We considered moving to Maine or New Jersey or Vermont, where medical aid in dying is authorized, but up until it was too late, we were both hopeful that Connecticut would make the option available in time for Kim to benefit from it. Besides, we didn’t want to have to move away from family and friends. It was important to have them during those last weeks. She would have also lost her medical team, which was fantastic. She didn’t want to lose them — they truly cared about her. A move to another state would have been too burdensome on top of what we were already dealing with.

When it was obvious Kim needed the option of medical aid in dying, it was too late.

The second seizure happened two weeks later and was much worse. I called 911, and Kim was taken to the hospital. She never returned home.

She spent her last four days in the hospital, restless and heavily sedated. The few times she was awake, she was very ornery. Then they’d drug her and she’d fall back asleep. It was really hard to see her that way, and her death was not peaceful.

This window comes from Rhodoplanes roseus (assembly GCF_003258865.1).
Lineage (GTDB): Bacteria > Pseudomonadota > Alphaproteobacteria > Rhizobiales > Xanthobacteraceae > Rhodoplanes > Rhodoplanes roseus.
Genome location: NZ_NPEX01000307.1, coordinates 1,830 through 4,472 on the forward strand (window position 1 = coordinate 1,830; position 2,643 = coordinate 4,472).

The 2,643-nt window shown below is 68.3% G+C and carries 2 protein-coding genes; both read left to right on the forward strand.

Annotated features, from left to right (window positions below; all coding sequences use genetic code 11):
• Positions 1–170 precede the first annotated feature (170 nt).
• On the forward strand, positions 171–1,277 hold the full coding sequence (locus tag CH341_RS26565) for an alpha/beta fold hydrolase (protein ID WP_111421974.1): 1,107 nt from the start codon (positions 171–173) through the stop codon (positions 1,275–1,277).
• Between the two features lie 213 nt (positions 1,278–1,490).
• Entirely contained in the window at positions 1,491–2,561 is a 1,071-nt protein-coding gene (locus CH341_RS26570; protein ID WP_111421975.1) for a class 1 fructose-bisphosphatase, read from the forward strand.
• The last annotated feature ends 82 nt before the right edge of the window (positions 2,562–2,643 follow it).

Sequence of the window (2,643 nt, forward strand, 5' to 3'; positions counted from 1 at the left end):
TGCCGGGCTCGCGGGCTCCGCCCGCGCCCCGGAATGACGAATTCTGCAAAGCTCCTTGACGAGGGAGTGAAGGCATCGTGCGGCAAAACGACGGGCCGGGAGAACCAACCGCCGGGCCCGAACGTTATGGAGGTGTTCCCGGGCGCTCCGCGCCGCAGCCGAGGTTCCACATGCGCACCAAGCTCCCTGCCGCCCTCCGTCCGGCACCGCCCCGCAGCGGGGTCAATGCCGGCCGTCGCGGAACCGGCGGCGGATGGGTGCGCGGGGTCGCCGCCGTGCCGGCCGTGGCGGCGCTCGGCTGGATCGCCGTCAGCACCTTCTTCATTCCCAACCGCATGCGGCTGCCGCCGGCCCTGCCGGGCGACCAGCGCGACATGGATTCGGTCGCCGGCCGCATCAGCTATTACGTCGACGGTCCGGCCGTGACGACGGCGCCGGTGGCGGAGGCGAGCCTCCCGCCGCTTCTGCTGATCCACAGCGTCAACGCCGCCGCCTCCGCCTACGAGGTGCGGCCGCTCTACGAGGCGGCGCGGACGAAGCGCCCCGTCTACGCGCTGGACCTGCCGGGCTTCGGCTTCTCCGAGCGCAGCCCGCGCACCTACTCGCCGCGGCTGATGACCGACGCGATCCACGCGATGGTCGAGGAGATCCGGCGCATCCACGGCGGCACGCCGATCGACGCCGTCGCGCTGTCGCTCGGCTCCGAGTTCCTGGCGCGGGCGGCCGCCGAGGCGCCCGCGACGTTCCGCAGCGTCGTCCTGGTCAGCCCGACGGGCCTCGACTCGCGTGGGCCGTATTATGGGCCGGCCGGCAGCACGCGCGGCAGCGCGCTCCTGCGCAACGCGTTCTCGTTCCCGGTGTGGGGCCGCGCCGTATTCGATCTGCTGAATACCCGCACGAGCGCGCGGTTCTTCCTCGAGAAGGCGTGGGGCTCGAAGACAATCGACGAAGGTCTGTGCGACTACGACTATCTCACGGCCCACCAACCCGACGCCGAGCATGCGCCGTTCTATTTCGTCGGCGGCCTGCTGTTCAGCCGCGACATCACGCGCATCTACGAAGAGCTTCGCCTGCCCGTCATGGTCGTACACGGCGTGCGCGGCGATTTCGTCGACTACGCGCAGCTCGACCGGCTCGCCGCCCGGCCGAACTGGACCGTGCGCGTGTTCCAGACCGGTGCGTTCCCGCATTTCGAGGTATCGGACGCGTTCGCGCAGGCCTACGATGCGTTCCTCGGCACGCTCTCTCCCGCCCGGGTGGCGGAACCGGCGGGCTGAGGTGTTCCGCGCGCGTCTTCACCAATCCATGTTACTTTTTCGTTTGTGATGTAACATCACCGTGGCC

It was not how Kim wanted to die. She fought so hard for Connecticut’s aid-in-dying bill so she could go on her terms and not put herself and family through the trauma of her experience. It would have been so comforting for Kim to be able to say, “I can’t do this anymore. I’m ready.” Instead, she had to keep suffering.

Now I’m pleading with lawmakers not to abandon the terminally ill residents of Connecticut. They deserve compassion, empathy and a choice.

Read More:

Hartford Courant (CT) – Honor my late wife by passing Connecticut medical aid-in-dying bill